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Comparison between Listeria sensu stricto and Listeria sensu lato strains identifies novel determinants involved in infection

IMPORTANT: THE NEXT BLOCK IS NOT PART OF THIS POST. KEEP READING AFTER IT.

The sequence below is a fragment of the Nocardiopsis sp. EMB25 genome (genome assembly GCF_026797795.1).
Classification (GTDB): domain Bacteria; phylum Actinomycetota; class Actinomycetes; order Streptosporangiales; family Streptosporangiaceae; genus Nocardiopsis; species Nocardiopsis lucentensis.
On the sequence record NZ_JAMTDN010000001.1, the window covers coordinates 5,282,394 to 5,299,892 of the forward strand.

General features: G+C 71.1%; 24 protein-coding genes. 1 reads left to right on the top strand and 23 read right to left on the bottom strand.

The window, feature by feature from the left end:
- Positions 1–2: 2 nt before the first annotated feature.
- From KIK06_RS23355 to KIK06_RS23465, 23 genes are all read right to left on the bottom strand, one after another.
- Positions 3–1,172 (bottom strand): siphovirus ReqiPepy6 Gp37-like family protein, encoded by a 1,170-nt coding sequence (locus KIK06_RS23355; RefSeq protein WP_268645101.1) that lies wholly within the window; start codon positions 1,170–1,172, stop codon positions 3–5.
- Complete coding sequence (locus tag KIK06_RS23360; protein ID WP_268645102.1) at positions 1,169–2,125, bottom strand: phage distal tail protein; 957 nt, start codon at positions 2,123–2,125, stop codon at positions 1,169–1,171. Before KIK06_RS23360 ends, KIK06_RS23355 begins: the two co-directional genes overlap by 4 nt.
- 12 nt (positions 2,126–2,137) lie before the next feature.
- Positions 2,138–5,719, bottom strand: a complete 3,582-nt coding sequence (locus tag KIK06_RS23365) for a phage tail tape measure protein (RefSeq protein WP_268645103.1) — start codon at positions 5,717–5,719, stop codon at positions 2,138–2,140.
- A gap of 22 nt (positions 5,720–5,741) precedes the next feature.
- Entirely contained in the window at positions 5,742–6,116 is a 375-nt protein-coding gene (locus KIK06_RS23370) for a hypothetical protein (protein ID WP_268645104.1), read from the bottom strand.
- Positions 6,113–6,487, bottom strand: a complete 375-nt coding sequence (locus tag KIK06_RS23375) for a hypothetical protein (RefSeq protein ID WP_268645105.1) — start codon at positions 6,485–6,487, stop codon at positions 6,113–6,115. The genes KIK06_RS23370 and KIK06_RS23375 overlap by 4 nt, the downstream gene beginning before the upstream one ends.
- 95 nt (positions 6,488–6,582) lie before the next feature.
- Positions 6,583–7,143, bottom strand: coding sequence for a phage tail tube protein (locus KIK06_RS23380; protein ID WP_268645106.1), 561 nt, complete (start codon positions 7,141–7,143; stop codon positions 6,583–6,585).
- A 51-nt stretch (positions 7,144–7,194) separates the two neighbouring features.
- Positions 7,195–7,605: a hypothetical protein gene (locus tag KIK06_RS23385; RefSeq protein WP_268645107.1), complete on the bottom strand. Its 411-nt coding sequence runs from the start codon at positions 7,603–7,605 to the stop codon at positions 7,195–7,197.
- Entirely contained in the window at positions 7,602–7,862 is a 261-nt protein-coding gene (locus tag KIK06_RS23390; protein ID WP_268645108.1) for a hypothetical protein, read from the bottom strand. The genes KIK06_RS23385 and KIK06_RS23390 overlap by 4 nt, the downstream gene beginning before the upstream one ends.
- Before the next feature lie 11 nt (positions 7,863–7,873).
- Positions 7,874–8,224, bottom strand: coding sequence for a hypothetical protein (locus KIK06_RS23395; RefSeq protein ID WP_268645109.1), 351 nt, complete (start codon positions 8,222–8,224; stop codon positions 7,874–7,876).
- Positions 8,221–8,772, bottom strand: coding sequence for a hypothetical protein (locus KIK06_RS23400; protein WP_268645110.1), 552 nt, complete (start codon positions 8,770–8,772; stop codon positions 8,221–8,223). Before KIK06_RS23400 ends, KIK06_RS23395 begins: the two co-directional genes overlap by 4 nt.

The human pathogen L. monocytogenes and the animal pathogen L. ivanovii, together with four other species isolated from symptom-free animals, form the “Listeria sensu stricto” clade. The members of the second clade, “Listeria sensu lato”, are believed to be solely environmental bacteria without the ability to colonize mammalian hosts. To identify novel determinants that contribute to infection by L. monocytogenes, the causative agent of the foodborne disease listeriosis, we performed a genome comparison of the two clades and found 151 candidate genes that are conserved in the Listeria sensu stricto species. Two factors were investigated further in vitro and in vivo. A mutant lacking an ATP-binding cassette transporter exhibited defective adhesion and invasion of human Caco-2 cells. Using a mouse model of foodborne L. monocytogenes infection, a reduced number of the mutant strain compared to the parental strain was observed in the small intestine and the liver. Another mutant with a defective 1,2-propanediol degradation pathway showed reduced persistence in the stool of infected mice, suggesting a role of 1,2-propanediol as a carbon and energy source of listeriae during infection. These findings reveal the relevance of novel factors for the colonization process of L. monocytogenes.


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